By the use of this invention, the indicated error may be reduced to a small fraction of the error resulting if the speed variations are not compensated. This materially reduces the stringency of the conditions which must be met by the recording and reproducing apparatus. Since in most cases an overall error of from 2% to can be tolerated in the indicated results, a relatively inexpensive and simple recording apparatus may be utilized, whereas without the compensating apparatus disclosed herein, comparable accuracy could be obtained only by using an expensive and complicated recording apparatus capable of holding the recording and reproducing speed the same to within from ,4; to of one per cent.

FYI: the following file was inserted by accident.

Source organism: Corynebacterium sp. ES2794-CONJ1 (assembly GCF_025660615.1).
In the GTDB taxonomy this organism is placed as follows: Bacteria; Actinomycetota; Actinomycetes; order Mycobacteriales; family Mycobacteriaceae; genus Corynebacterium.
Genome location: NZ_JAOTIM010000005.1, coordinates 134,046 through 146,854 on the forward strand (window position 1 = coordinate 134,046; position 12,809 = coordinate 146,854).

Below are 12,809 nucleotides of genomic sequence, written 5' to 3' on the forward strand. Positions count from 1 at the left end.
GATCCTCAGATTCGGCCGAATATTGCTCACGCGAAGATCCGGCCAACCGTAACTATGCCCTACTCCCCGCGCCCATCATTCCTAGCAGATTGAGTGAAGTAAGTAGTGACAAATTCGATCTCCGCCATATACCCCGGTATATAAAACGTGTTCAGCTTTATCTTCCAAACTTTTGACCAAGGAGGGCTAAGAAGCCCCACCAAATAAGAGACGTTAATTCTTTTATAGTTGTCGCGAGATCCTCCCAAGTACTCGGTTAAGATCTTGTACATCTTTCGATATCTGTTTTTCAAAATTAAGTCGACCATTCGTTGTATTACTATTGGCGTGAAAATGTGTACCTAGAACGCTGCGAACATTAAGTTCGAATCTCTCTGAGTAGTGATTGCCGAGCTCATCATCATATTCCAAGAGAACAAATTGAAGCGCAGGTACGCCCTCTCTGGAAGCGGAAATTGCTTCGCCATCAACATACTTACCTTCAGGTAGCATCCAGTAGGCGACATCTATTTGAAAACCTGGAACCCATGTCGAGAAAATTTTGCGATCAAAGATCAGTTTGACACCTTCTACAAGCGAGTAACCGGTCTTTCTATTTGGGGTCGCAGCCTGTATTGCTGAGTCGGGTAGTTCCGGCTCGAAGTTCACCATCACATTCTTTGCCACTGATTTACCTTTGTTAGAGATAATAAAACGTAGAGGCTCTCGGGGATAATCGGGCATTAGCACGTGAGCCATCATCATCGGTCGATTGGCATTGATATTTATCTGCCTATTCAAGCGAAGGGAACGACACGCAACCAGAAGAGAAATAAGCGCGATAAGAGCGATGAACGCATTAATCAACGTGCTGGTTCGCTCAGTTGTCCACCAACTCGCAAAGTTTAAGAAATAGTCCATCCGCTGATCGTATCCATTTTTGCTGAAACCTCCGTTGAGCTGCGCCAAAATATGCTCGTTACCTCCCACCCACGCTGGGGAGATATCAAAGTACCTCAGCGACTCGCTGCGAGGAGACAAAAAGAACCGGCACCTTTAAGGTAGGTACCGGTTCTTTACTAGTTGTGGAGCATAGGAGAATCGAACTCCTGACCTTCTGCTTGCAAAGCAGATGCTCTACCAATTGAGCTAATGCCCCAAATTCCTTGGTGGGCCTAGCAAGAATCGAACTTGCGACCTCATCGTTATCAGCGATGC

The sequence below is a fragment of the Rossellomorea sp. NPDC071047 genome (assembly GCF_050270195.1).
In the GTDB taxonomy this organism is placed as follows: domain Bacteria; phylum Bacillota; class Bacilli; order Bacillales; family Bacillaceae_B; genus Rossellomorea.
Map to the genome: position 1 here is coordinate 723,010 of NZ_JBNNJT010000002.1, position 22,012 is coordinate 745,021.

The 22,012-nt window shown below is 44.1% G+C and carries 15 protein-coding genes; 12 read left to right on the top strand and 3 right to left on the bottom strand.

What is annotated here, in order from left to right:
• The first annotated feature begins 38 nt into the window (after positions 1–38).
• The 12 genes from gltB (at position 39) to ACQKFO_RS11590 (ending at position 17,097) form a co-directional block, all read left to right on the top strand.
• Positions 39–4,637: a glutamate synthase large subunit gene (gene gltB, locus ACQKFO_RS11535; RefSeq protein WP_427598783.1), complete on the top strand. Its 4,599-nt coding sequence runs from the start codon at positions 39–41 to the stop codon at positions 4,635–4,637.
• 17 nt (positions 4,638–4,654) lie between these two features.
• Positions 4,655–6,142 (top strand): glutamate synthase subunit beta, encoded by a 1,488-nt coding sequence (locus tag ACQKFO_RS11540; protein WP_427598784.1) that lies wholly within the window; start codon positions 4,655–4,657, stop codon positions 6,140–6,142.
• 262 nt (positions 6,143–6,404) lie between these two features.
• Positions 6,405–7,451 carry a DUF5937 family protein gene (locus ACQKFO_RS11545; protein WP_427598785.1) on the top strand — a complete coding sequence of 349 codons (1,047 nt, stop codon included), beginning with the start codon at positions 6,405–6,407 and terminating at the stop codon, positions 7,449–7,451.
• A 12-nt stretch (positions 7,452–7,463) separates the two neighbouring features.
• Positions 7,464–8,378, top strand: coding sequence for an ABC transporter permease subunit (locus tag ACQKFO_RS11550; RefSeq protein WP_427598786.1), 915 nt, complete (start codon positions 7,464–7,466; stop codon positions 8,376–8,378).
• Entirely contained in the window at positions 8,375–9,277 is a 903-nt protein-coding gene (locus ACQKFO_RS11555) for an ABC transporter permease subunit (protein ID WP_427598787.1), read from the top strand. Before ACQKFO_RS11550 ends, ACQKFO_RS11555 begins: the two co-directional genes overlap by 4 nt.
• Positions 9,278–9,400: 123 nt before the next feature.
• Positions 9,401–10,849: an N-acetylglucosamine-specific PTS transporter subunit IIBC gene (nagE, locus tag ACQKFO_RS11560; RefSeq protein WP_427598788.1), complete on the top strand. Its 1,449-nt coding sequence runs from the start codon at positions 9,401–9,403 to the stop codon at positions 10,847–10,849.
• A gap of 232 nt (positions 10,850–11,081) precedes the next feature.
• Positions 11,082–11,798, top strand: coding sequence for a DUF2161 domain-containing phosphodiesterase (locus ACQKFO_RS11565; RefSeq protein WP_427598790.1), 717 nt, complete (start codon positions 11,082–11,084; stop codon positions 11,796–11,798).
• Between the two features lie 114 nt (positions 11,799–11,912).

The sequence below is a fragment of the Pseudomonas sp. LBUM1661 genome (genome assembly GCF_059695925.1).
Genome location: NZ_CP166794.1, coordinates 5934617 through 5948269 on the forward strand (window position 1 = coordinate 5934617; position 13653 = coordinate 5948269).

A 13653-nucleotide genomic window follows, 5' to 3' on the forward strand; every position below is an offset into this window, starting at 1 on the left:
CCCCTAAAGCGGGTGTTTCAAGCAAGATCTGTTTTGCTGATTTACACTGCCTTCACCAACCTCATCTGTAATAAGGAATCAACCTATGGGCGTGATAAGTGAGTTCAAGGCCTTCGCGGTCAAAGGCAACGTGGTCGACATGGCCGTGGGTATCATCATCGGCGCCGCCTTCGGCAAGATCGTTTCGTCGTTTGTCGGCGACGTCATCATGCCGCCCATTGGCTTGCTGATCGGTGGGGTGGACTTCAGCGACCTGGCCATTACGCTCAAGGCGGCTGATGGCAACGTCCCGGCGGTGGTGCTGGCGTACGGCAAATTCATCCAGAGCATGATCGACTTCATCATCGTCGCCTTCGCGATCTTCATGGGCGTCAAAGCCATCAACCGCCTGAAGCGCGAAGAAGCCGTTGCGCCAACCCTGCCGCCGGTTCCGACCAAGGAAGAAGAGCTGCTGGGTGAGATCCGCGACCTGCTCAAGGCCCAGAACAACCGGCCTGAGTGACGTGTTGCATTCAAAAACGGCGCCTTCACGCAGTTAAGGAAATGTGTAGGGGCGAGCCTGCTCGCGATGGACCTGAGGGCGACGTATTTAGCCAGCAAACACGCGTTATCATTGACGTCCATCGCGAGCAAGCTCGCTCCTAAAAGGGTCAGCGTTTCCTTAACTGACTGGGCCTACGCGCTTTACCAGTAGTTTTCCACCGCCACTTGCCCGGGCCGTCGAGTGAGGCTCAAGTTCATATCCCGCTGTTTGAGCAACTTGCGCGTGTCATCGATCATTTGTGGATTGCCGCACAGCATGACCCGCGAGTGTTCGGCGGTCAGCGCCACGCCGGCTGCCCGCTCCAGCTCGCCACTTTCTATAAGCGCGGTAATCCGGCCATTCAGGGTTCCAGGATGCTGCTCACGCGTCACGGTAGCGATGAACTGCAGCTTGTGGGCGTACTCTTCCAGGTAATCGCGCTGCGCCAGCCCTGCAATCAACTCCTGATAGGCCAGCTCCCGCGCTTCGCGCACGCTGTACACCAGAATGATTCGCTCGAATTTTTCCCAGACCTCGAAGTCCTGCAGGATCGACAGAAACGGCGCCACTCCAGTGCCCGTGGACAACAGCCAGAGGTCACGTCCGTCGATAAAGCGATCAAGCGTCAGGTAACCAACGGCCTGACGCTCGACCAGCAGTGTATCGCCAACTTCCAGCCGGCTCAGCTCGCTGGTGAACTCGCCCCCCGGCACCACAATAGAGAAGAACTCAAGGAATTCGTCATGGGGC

Attention is also directed to the fact that the various parts of the apparatus employed in this invention are each individually of simple, inexpensive and well-known construction allowing a complete compensating apparatus to be readily manufactured at loW cost using tried and proven components capable of giving long and troublefree service.

While the preferred embodiment of this invention has been illustrated and described herein, the invention is not to be limited to the details of construction shown and described, except as defined in the appended claims.

I claim: